Friday, January 23, 2015

Foam on the Creek

Foam on Bull Creek
When we first started hanging out on Bull Creek, I was concerned about the collection of foam I would find in eddies beside rapids. This eight mile section of the stream is designated as one of only a few Outstanding Water Resource areas in Missouri. Calling the MDC, I learned that foam can be a normal finding on the cleanest of streams.
Foam on the shoreline of a lake, created by wave action - Photo from The Waterline
David Casaletto just sent me a link to his story from on foam from Ozark Water Watch describing the scientific basis of foam creation on water.
 "On lakes, in bathtubs and in mugs of beer, the cause for foam is the same. Agitation at the surface causes air to get under the surface film of the water. Weakened surface tension is unable to force the air out, but rather keeps water wrapped around a volume of air, creating a bubble. If this happens for long enough, foam is created. On lakes, the agitation is usually due to wind, and the resulting foam will collect on the downwind side of the lake. In streams you will see the foam in eddies or floating downstream, and it is created by the flow of the water disturbing the surface film."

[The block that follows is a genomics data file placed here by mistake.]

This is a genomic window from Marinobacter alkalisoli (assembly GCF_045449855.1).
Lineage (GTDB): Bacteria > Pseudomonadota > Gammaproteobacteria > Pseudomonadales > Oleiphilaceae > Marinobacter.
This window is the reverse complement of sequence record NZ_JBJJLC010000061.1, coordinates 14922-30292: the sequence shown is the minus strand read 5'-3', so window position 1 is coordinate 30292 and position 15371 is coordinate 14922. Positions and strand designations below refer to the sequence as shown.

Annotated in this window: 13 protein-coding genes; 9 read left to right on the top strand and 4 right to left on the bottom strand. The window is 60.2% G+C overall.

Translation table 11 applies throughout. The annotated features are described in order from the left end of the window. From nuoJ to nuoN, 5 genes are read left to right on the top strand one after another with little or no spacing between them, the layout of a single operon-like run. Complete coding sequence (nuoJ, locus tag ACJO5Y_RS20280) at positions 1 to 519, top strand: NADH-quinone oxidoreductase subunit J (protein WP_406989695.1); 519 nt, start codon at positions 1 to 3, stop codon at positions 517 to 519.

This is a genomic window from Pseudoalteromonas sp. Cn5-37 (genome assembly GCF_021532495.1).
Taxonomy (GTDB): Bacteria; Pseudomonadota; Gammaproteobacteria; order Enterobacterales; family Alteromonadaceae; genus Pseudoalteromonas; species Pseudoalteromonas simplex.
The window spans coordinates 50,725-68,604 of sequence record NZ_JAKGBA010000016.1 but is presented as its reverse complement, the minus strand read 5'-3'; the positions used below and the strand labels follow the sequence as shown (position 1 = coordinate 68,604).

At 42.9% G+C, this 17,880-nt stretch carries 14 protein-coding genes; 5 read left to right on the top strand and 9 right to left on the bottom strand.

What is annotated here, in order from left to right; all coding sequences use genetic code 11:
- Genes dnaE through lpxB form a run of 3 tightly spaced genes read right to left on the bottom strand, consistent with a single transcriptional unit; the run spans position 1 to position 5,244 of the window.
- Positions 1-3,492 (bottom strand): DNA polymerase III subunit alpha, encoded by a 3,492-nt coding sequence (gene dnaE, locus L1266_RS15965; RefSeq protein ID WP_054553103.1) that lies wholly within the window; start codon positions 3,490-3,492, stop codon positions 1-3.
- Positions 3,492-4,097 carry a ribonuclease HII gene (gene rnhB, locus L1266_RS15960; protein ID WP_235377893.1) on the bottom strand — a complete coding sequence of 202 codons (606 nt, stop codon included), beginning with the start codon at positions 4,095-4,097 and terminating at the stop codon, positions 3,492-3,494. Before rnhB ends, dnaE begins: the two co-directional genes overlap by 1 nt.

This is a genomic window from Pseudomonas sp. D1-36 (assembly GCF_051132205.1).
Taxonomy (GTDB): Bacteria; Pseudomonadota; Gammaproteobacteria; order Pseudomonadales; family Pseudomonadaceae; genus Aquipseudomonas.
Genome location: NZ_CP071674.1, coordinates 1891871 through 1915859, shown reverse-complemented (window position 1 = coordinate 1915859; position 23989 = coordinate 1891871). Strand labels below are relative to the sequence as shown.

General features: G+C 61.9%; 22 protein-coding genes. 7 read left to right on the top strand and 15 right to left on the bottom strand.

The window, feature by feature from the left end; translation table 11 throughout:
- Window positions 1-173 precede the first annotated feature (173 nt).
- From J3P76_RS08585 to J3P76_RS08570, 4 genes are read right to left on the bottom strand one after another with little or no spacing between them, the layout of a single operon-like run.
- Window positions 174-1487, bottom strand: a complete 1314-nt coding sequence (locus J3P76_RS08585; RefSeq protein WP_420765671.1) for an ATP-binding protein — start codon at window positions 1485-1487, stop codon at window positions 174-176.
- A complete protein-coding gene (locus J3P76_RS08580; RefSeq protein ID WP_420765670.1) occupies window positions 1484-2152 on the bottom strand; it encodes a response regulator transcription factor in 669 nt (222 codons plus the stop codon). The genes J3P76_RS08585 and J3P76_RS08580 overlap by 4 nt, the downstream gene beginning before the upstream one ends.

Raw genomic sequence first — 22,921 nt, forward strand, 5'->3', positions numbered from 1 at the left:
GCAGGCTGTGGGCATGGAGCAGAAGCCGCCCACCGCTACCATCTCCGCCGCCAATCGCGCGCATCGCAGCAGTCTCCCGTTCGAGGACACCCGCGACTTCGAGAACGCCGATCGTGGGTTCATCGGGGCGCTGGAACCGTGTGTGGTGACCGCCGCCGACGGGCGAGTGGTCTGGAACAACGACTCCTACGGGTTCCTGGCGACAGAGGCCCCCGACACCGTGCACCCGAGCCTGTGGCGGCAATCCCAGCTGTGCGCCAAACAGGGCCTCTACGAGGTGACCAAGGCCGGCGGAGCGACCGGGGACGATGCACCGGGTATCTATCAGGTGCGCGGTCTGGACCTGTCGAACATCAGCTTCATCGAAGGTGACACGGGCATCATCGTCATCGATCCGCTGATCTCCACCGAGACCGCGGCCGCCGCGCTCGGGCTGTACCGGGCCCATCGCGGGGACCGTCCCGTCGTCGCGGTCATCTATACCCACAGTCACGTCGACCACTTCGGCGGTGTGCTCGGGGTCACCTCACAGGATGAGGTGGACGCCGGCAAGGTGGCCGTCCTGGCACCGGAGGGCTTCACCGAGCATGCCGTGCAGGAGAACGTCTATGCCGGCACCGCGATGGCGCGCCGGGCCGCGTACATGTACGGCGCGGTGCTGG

The quote above is from the Waterline which goes on to describe in detail how foam is formed.  It describes the relationship of surface tension, aeration, and particles in the water to foam formation.  Not all foam is benign as organic compounds from decomposing plant or animal matter and other pollutants can make foam appear more commonly.  Rather than attempt an explanation, go to the Waterline story for details.

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